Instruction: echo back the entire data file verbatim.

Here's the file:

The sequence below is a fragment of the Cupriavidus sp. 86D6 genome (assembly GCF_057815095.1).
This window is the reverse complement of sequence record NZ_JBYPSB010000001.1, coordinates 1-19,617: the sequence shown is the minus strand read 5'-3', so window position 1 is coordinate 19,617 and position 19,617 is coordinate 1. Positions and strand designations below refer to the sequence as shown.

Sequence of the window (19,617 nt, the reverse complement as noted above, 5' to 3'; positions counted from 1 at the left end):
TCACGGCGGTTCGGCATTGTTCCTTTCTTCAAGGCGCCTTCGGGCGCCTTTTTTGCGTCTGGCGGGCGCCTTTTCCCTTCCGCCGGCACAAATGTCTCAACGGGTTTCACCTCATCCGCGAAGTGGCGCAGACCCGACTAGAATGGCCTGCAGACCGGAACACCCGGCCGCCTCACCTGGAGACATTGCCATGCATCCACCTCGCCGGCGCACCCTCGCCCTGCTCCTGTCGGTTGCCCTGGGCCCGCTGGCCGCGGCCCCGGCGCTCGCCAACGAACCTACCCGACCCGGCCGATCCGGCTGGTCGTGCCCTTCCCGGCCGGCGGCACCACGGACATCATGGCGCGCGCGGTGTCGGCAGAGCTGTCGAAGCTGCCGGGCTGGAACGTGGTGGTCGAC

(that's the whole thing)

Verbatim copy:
The sequence below is a fragment of the Cupriavidus sp. 86D6 genome (assembly GCF_057815095.1).
This window is the reverse complement of sequence record NZ_JBYPSB010000001.1, coordinates 1-19,617: the sequence shown is the minus strand read 5'-3', so window position 1 is coordinate 19,617 and position 19,617 is coordinate 1. Positions and strand designations below refer to the sequence as shown.

Sequence of the window (19,617 nt, the reverse complement as noted above, 5' to 3'; positions counted from 1 at the left end):
TCACGGCGGTTCGGCATTGTTCCTTTCTTCAAGGCGCCTTCGGGCGCCTTTTTTGCGTCTGGCGGGCGCCTTTTCCCTTCCGCCGGCACAAATGTCTCAACGGGTTTCACCTCATCCGCGAAGTGGCGCAGACCCGACTAGAATGGCCTGCAGACCGGAACACCCGGCCGCCTCACCTGGAGACATTGCCATGCATCCACCTCGCCGGCGCACCCTCGCCCTGCTCCTGTCGGTTGCCCTGGGCCCGCTGGCCGCGGCCCCGGCGCTCGCCAACGAACCTACCCGACCCGGCCGATCCGGCTGGTCGTGCCCTTCCCGGCCGGCGGCACCACGGACATCATGGCGCGCGCGGTGTCGGCAGAGCTGTCGAAGCTGCCGGGCTGGAACGTGGTGGTCGAC